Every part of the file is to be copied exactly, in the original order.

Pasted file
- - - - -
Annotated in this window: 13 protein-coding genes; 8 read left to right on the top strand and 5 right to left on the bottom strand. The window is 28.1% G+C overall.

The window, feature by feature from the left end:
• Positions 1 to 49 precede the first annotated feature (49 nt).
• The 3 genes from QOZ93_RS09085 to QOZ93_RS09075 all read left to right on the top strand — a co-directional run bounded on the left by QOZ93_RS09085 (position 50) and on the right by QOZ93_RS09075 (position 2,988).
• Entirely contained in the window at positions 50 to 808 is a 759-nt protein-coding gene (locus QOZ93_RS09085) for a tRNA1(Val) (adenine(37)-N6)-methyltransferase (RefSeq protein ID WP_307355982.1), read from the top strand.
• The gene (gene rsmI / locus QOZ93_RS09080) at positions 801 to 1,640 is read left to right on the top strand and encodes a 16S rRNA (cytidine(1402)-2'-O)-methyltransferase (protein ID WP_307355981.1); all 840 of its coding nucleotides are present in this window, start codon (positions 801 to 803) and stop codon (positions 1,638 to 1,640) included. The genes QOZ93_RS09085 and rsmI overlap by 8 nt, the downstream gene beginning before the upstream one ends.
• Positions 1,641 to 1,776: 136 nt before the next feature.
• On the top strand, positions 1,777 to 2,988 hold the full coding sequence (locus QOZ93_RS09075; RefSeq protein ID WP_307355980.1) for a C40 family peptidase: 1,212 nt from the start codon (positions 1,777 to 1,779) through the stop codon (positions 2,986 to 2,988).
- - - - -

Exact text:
Annotated in this window: 13 protein-coding genes; 8 read left to right on the top strand and 5 right to left on the bottom strand. The window is 28.1% G+C overall.

The window, feature by feature from the left end:
• Positions 1 to 49 precede the first annotated feature (49 nt).
• The 3 genes from QOZ93_RS09085 to QOZ93_RS09075 all read left to right on the top strand — a co-directional run bounded on the left by QOZ93_RS09085 (position 50) and on the right by QOZ93_RS09075 (position 2,988).
• Entirely contained in the window at positions 50 to 808 is a 759-nt protein-coding gene (locus QOZ93_RS09085) for a tRNA1(Val) (adenine(37)-N6)-methyltransferase (RefSeq protein ID WP_307355982.1), read from the top strand.
• The gene (gene rsmI / locus QOZ93_RS09080) at positions 801 to 1,640 is read left to right on the top strand and encodes a 16S rRNA (cytidine(1402)-2'-O)-methyltransferase (protein ID WP_307355981.1); all 840 of its coding nucleotides are present in this window, start codon (positions 801 to 803) and stop codon (positions 1,638 to 1,640) included. The genes QOZ93_RS09085 and rsmI overlap by 8 nt, the downstream gene beginning before the upstream one ends.
• Positions 1,641 to 1,776: 136 nt before the next feature.
• On the top strand, positions 1,777 to 2,988 hold the full coding sequence (locus QOZ93_RS09075; RefSeq protein ID WP_307355980.1) for a C40 family peptidase: 1,212 nt from the start codon (positions 1,777 to 1,779) through the stop codon (positions 2,986 to 2,988).